Hyland’s Teething Tablets: These sugar pills may be toxic

As has been repeatedly pointed out on this blog, homeopathy is an elaborate placebo system, with most remedies diluted so greatly that not a single molecule of the original material remains. The final product sold to consumers is quite literally, water – drops of which are dried on sucrose or lactose tablets. The fact that homeopathy has not been shown to be more effective than placebo should surprise no-one: it is a placebo, and the positive effects reported are placebo effects.

Because there are no medicinal ingredients, there is no way to take a typical homeopathic remedy and, by testing it, determine which remedy it’s supposed to be. All you would find would be sugar. That’s why Health Canada doesn’t require any post-manufacturing quality testing of the remedies it deems “safe and effective” – there’s nothing that can be objectively measured. So whether it’s lead, rabbit vagina (really), or the liver and heart of a duck, once they’re diluted enough, there’s nothing to distinguish one homeopathic remedy from another. Yet each approved product is granted a unique license number by Health Canada.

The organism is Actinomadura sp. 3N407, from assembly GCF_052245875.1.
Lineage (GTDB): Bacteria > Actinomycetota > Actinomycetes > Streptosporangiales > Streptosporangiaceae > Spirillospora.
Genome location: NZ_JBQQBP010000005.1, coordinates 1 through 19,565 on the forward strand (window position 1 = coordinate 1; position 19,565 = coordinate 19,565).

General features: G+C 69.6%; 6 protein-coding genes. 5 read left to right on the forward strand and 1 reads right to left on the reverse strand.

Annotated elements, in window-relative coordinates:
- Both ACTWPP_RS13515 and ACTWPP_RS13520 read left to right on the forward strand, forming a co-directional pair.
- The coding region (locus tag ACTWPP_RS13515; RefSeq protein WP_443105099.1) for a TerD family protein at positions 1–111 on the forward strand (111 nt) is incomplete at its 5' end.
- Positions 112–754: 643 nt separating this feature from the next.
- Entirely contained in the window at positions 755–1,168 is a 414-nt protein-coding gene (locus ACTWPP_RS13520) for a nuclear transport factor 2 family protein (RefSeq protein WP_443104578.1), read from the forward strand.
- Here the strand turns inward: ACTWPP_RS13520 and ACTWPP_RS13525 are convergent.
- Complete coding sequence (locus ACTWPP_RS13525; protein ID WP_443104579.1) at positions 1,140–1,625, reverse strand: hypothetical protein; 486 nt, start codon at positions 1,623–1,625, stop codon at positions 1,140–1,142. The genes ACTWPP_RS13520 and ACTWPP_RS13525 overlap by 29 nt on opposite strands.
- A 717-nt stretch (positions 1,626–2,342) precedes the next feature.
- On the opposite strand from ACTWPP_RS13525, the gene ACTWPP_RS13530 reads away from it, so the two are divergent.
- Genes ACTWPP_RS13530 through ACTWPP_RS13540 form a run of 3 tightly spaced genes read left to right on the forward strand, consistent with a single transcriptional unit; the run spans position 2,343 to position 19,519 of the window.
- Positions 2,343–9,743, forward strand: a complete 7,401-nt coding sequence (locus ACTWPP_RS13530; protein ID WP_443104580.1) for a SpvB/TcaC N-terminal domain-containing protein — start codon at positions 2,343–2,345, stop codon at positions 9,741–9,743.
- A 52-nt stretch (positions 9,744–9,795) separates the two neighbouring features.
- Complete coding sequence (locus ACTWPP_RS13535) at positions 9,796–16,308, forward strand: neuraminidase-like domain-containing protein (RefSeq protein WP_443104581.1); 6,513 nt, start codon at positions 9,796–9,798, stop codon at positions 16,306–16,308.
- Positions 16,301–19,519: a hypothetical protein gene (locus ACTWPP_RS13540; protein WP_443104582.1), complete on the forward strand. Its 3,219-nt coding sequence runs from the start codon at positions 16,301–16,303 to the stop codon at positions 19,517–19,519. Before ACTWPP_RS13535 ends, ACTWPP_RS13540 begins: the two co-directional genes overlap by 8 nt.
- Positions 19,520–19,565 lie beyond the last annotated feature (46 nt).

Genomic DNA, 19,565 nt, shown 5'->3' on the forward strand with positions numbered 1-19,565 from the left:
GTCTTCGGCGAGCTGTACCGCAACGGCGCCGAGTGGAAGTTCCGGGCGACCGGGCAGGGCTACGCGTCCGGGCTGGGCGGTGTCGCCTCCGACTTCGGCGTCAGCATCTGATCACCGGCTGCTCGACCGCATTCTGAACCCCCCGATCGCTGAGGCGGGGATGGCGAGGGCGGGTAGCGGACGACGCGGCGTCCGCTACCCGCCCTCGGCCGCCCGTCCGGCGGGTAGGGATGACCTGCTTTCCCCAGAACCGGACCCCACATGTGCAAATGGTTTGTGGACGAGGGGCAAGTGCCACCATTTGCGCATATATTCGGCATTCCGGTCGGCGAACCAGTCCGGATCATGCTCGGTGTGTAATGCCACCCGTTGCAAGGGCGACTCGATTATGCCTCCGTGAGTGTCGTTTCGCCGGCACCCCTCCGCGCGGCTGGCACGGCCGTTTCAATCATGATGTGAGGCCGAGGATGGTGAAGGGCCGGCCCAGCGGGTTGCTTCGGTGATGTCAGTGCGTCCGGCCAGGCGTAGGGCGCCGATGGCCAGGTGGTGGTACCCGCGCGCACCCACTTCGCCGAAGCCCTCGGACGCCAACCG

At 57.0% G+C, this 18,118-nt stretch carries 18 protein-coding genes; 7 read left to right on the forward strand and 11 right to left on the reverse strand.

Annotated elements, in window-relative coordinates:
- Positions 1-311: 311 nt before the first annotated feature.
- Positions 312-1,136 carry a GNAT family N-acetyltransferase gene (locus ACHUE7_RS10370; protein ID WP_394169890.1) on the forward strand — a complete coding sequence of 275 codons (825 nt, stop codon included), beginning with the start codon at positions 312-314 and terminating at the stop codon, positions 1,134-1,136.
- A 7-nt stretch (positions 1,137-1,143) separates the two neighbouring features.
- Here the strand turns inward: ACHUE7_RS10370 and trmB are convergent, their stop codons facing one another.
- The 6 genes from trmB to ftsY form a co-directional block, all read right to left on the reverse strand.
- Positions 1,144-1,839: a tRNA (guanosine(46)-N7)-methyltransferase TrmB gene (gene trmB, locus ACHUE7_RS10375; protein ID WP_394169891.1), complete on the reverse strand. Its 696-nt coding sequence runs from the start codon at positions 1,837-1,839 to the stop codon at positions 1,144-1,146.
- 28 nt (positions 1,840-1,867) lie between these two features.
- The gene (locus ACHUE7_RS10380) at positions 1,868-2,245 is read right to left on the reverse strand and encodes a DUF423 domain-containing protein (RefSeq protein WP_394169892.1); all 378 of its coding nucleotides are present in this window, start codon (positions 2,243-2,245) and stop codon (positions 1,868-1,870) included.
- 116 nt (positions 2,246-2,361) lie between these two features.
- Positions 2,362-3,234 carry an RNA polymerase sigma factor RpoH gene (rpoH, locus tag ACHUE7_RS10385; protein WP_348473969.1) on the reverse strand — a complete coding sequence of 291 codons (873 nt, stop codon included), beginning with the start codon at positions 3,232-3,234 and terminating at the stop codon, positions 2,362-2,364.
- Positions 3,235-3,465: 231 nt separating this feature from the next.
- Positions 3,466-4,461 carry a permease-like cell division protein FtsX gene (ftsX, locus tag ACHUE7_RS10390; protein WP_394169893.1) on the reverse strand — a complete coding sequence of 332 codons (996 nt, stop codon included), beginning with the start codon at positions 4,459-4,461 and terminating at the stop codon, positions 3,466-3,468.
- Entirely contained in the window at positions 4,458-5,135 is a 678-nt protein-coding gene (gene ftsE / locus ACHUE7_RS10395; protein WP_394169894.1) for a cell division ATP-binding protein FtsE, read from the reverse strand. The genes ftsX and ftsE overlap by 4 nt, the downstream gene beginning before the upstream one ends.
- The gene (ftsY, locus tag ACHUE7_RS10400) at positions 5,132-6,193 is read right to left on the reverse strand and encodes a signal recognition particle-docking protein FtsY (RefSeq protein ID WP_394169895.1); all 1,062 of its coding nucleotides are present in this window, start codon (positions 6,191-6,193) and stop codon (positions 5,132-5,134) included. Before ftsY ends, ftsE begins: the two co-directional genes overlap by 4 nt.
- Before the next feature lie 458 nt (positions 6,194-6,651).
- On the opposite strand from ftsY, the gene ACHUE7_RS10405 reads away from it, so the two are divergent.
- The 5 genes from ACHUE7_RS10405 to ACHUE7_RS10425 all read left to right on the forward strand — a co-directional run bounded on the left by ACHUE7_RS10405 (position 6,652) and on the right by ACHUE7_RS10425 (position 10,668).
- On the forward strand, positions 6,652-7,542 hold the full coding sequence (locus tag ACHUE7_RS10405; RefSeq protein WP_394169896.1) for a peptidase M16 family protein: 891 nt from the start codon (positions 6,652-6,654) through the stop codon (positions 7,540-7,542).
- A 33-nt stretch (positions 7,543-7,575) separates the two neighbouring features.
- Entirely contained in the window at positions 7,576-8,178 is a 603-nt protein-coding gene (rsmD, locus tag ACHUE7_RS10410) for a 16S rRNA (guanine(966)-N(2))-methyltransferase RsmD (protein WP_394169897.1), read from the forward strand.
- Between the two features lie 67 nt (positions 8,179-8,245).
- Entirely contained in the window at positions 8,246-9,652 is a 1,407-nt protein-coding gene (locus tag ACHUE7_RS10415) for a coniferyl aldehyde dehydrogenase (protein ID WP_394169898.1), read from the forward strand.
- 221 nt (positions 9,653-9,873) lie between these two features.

Homeopathy’s lack of active ingredients gives the products a reasonable safety profile. After all, a product can’t cause side effects, if it doesn’t cause any effects at all.  So you can take plutonium, dilute it enough, and you won’t get radiation poisoning.  But when a homeopathic remedy isn’t diluted enough, you can be exposed to the initial substance, which can be toxic. Enter Hyland’s Teething Tablets, and a recent warning from Health Canada: